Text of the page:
In a significant environmental law decision, the New York Court of Appeals has upheld regulations1 of the Department of Environmental Conservation (DEC) that call for the restoration of inactive hazardous waste disposal sites to “pre-disposal conditions, to the extent feasible.” The Court found that the regulations do not exceed the enabling authority of Section 27-1313(5)(d) of the Environmental Conservation Law (ECL), which provides, in pertinent part, that the goal of a remedial program is “a complete cleanup of the site through the elimination of the significant threat to the environment posed by the disposal of hazardous wastes at the site.”
The Court’s 5-2 ruling, in Matter of N.Y.S. Superfund Coalition Inc., v. N.Y.S. Dept. of Env. Conserv.,2 may very well encourage the DEC to insist on more—and more complete—cleanups of inactive hazardous waste disposal sites throughout the state. Importantly, however, the Court made clear that these environmental cleanups are restrained by economics and statutory procedural requirements.
More than 30 years ago, in 1979, the New York State Legislature enacted ECL article 27, title 13, to address the issue of inactive hazardous waste disposal sites.3 As noted in the Court of Appeals decision, at the time this provision was enacted, the DEC had identified approximately 530 sites throughout the state that posed a threat to public health and the environment given their proximity to densely populated areas or water courses or aquifers.4
Because inactive hazardous waste disposal sites were largely unregulated (unlike active waste disposal sites monitored by state and federal regulators), there was no standard practice of ensuring adequate disposal or containment of hazards to minimize environmental impacts. The 1979 law placed the burden of remedying these sites on those responsible for the presence of waste material; where a responsible party was unknown, unable, or unwilling to ameliorate the situation, the DEC was authorized to implement a remedial program.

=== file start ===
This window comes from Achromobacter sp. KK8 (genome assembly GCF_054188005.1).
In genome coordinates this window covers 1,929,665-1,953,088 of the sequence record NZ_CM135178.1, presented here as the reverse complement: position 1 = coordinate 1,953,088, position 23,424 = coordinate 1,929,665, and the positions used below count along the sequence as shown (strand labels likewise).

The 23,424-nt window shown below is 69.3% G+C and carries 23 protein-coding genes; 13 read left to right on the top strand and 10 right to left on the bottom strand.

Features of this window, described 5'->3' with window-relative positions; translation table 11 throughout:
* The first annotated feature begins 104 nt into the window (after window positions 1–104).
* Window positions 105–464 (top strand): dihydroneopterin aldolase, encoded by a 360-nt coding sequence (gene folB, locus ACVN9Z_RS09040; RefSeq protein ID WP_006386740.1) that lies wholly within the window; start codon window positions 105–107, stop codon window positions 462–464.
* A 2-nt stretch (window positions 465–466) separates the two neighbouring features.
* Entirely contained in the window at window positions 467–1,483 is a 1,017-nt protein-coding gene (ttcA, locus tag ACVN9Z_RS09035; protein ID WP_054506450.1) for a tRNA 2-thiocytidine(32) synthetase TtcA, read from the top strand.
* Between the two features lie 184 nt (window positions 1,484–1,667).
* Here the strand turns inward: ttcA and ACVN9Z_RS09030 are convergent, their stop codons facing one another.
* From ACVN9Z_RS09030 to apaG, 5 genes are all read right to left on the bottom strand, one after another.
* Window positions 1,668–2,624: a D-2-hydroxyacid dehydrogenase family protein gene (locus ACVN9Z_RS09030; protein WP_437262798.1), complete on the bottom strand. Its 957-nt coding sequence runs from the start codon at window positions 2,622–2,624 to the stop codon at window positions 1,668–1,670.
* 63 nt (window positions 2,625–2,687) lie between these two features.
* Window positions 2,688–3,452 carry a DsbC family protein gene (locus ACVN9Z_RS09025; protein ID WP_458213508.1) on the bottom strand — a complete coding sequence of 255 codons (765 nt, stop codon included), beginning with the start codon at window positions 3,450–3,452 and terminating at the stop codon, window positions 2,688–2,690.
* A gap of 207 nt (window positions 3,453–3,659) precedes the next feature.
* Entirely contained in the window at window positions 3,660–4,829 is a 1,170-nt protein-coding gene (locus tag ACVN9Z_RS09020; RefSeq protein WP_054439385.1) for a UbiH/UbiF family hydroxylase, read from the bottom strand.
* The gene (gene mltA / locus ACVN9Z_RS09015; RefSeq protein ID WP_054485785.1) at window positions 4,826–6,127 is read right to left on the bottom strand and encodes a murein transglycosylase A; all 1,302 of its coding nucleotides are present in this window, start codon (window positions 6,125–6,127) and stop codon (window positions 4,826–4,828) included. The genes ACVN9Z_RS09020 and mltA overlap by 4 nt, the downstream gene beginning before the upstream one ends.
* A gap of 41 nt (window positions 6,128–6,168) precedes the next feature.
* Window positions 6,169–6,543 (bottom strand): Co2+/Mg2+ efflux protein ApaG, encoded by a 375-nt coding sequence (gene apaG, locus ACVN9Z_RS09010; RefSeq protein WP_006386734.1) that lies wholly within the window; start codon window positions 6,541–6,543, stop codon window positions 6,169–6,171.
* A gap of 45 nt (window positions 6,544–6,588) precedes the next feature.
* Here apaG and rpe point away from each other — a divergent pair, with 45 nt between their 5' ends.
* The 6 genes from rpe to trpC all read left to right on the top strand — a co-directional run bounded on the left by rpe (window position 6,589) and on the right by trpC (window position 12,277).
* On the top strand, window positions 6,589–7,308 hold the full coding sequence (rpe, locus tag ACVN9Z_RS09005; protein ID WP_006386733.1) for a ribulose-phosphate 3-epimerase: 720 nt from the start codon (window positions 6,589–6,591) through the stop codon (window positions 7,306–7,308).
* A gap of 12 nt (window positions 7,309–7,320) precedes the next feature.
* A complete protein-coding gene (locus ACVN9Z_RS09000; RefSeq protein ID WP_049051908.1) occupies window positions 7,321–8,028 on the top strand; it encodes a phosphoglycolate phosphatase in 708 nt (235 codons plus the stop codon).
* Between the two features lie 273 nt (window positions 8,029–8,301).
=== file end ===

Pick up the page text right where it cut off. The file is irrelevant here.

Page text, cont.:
The Superfund Coalition, a not-for-profit corporation whose members consist of commercial entities that own land within New York listed on a registry of sites subject to DEC regulation, challenged a DEC regulation regarding the identification of “inactive hazardous waste disposal sites” requiring remedial action. In 1989, in Matter of N.Y.S. Superfund Coalition v. N.Y.S. Dept. of Env. Conserv.,5 the Court annulled the regulation, finding that it would allow the DEC to order the remediation of every inactive hazardous waste disposal site regardless of whether the site posed a “significant threat,” as required by the statute.6 The Court found that the Legislature had envisioned the utilization of a “significant threat” standard in the identification of inactive hazardous waste disposal sites that contemplated the existence of an actual threat, or “more than the mere presence of hazardous waste.”7
The DEC’s regulation, the Court found, permitted the DEC to identify waste sites based on the potential existence of hazardous waste and would have allowed remedial programs to be ordered for all inactive hazardous waste disposal sites, not just those that posed a “significant threat.”8 The Court concluded that the DEC had acted beyond its authority by enacting overreaching regulations that conflicted with the statutory scheme.9
The DEC went back to the drawing board and issued new regulations concerning the nature and breadth of remedial programs implemented to clean up inactive hazardous waste disposal sites following their identification under the “significant threat” standard; the DEC amended those regulations in 2006.